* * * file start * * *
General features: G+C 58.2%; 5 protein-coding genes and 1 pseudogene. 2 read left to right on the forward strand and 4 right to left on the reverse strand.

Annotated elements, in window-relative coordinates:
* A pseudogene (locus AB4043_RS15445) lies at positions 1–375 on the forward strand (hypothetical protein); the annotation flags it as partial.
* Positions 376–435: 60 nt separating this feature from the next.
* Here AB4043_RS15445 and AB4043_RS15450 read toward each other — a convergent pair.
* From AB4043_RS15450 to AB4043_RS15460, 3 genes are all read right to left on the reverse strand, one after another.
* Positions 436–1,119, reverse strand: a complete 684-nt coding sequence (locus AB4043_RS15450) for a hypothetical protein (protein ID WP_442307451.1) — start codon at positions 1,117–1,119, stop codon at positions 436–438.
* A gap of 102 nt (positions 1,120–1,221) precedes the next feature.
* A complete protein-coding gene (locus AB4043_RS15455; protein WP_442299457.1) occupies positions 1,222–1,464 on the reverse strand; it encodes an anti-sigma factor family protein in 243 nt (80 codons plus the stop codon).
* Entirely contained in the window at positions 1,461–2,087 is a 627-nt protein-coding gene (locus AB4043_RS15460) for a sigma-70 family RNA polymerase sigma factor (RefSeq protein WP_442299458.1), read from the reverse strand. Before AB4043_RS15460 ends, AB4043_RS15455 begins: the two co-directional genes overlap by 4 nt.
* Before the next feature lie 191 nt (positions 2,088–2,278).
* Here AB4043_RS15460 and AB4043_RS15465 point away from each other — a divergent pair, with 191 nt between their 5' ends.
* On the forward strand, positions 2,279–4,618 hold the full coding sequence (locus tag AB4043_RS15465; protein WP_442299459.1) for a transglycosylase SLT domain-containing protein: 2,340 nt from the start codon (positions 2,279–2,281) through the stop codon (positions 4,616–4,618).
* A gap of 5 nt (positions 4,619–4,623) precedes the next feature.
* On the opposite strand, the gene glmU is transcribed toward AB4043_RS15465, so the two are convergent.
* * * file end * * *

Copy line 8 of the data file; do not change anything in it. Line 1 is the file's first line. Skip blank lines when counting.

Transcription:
* A gap of 102 nt (positions 1,120–1,221) precedes the next feature.